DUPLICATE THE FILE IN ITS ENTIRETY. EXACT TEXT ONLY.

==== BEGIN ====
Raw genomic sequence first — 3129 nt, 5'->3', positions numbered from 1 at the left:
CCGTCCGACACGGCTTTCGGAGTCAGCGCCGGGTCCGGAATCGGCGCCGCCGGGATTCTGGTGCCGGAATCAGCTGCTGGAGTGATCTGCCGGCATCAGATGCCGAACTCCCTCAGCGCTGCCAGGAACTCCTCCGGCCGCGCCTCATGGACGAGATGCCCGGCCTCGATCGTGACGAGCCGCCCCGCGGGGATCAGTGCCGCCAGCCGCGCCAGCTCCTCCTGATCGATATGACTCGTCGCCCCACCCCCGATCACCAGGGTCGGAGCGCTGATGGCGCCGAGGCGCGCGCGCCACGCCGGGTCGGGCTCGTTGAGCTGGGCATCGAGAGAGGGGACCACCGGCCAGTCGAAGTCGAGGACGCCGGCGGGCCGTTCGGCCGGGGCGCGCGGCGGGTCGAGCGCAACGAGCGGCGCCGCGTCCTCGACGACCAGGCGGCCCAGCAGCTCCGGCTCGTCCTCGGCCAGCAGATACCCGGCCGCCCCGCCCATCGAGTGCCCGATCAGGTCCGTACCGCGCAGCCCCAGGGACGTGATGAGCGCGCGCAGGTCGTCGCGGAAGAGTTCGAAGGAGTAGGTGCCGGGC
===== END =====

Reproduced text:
Raw genomic sequence first — 3129 nt, 5'->3', positions numbered from 1 at the left:
CCGTCCGACACGGCTTTCGGAGTCAGCGCCGGGTCCGGAATCGGCGCCGCCGGGATTCTGGTGCCGGAATCAGCTGCTGGAGTGATCTGCCGGCATCAGATGCCGAACTCCCTCAGCGCTGCCAGGAACTCCTCCGGCCGCGCCTCATGGACGAGATGCCCGGCCTCGATCGTGACGAGCCGCCCCGCGGGGATCAGTGCCGCCAGCCGCGCCAGCTCCTCCTGATCGATATGACTCGTCGCCCCACCCCCGATCACCAGGGTCGGAGCGCTGATGGCGCCGAGGCGCGCGCGCCACGCCGGGTCGGGCTCGTTGAGCTGGGCATCGAGAGAGGGGACCACCGGCCAGTCGAAGTCGAGGACGCCGGCGGGCCGTTCGGCCGGGGCGCGCGGCGGGTCGAGCGCAACGAGCGGCGCCGCGTCCTCGACGACCAGGCGGCCCAGCAGCTCCGGCTCGTCCTCGGCCAGCAGATACCCGGCCGCCCCGCCCATCGAGTGCCCGATCAGGTCCGTACCGCGCAGCCCCAGGGACGTGATGAGCGCGCGCAGGTCGTCGCGGAAGAGTTCGAAGGAGTAGGTGCCGGGC